Post Reports

A ‘living message’: What we learned from Robert Mueller’s testimony

Rachael Bade and Rosalind S. Helderman annotate the Mueller testimony, and Arelis Hernández explains the turmoil in Puerto Rico.
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Post Reports is the daily podcast from The Washington Post. Unparalleled reporting. Expert insight. Clear analysis. Everything you’ve come to expect from the newsroom of The Post -- for your ears.

In this episode

‘It is not a witch hunt’ 
Former special counsel Robert S. Mueller III testified publicly before two House panels today, for the first time addressing questions about his investigation of President Trump and Russian interference in the 2016 election.

Democratic lawmakers dug into the episodes of potential obstruction of justice that Mueller examined in his 448-page report. Republicans, meanwhile, grilled the former special counsel on alleged impropriety in his investigation. 

Congressional reporter Rachael Bade says Mueller was a reluctant witness.

In his final report, Mueller declined to conclude whether Trump obstructed justice and therefore committed a crime. Politics reporter Rosalind S. Helderman says the former prosecutor has left behind a long and detailed report that he calls a “living message” of his work and the capstone of his career. 

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Protesters intensify calls for Puerto Rico’s governor to resign
Puerto Rico Gov. Ricardo Rosselló continues to refuse demands to resign, after nearly two weeks of protests sparked by the publication of a scandalous group chat involving his inner circle, and years of economic and political crisis.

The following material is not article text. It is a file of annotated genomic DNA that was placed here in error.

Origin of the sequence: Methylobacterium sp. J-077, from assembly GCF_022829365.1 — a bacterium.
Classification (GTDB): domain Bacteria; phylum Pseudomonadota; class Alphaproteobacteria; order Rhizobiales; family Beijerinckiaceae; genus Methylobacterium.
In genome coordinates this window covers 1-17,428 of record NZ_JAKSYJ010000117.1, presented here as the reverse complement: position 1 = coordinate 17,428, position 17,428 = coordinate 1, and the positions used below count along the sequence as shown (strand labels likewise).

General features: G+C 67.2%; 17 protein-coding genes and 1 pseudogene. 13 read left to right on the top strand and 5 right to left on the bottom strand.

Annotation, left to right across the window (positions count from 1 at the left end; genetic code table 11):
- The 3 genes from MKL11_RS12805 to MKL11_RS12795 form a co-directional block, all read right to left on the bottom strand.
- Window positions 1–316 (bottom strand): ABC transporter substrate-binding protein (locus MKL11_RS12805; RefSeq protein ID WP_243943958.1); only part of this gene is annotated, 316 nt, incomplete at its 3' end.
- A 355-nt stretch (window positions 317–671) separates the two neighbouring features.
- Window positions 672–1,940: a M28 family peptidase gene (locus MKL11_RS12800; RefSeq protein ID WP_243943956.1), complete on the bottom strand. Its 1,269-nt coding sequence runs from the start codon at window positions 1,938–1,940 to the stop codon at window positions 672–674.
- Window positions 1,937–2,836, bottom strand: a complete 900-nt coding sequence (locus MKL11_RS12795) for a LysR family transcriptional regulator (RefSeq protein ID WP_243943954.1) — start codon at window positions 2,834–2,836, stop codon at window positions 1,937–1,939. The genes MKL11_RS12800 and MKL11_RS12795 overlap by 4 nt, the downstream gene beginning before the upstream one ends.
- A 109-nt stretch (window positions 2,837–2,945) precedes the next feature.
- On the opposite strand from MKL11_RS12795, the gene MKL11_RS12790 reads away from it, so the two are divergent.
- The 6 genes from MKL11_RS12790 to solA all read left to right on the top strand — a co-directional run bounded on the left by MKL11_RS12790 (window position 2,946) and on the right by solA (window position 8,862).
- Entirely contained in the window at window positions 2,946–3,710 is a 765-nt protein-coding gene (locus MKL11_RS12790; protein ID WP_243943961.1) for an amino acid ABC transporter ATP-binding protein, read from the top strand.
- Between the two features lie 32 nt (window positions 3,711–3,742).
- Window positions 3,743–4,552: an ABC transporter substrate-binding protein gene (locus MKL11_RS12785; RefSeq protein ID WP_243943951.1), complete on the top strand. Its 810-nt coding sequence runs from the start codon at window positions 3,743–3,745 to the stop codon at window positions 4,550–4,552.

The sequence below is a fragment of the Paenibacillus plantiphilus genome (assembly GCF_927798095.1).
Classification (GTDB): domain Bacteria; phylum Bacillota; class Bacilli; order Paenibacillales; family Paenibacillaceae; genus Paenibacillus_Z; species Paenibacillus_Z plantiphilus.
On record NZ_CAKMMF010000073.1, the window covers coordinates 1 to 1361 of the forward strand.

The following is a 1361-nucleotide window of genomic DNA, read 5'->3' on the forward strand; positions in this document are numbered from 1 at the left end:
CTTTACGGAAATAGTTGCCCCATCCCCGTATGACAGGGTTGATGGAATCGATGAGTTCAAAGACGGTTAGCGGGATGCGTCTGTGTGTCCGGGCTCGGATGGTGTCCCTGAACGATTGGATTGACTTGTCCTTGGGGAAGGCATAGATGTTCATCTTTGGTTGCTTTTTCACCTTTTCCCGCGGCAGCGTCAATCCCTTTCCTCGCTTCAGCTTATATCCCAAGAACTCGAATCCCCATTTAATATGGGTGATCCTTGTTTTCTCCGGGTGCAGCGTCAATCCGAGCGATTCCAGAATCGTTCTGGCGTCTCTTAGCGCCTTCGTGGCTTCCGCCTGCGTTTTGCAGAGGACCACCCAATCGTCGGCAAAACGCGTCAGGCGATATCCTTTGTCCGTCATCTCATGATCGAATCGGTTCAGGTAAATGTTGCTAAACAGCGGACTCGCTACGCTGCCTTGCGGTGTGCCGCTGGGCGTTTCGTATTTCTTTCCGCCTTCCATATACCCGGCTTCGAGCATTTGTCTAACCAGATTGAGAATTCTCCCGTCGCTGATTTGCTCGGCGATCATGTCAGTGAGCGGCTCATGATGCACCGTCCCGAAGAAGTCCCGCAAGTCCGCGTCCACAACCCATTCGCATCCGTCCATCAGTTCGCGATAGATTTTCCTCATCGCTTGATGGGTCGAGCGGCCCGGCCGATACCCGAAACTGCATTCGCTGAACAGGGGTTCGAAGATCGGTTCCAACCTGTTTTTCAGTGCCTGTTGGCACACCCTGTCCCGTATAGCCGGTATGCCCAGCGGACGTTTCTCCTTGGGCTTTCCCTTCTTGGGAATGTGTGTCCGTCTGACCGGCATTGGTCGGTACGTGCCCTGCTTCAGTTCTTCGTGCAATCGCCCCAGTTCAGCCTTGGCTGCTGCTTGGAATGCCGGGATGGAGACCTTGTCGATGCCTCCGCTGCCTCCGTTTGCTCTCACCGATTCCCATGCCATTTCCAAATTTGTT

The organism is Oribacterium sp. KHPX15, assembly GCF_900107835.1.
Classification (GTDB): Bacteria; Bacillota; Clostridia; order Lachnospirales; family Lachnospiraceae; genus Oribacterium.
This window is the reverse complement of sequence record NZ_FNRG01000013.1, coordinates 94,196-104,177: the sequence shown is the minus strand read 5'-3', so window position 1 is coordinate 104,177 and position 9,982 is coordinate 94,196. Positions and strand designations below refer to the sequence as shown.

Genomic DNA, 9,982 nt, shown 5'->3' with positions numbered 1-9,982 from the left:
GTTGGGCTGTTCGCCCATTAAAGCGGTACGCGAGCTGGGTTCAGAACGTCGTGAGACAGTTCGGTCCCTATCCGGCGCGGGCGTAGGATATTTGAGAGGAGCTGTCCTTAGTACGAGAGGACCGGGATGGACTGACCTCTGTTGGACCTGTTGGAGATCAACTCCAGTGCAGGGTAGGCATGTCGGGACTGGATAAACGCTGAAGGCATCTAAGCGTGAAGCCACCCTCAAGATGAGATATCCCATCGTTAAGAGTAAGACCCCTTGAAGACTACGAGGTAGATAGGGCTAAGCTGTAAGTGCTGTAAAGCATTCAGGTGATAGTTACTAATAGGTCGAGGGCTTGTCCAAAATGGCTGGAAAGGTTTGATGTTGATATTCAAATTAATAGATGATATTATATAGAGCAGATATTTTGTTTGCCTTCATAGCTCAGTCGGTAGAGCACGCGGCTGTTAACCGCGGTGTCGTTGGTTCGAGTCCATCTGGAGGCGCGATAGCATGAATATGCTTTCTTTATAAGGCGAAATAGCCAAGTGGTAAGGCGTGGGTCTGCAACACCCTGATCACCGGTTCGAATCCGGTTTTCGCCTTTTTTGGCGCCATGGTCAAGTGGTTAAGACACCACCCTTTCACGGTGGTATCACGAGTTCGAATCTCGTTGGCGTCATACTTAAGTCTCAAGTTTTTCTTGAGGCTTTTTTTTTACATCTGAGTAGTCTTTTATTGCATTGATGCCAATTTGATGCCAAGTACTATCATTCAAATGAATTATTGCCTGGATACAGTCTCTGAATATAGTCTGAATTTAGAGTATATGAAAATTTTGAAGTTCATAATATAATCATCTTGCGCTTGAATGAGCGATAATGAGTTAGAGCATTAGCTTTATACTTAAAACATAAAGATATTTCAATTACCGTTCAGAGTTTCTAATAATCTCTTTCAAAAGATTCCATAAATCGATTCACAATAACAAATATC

A string of Rosselló’s closest aides have stepped down over the scandal, which saw published 889 pages of private chats between the governor and other officials from last year. In the messages, they made misogynistic jokes, made fun of gay people, joked about shooting San Juan’s female mayor and made light of Hurricane Maria victims. 

Members of the governor’s party have turned against him in Puerto Rico’s legislature, with public calls for impeachment. Should he step down, Justice Secretary Wanda Vazquez – who has been rejected by protesters because of her ties to Rosselló – would likely replace him as leader of the U.S. territory, which has faced more than a decade of recession and continues to struggle after a devastating hurricane. 

“This is sort of an accumulated outrage,” says politics reporter Arelis Hernández. “The chats were sort of the spark that made the piece of dynamite explode … but the fuse was lit a long time ago.”

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About Post Reports

Post Reports is the daily podcast from The Washington Post. Unparalleled reporting. Expert insight. Clear analysis. Everything you’ve come to expect from the newsroom of The Post -- for your ears.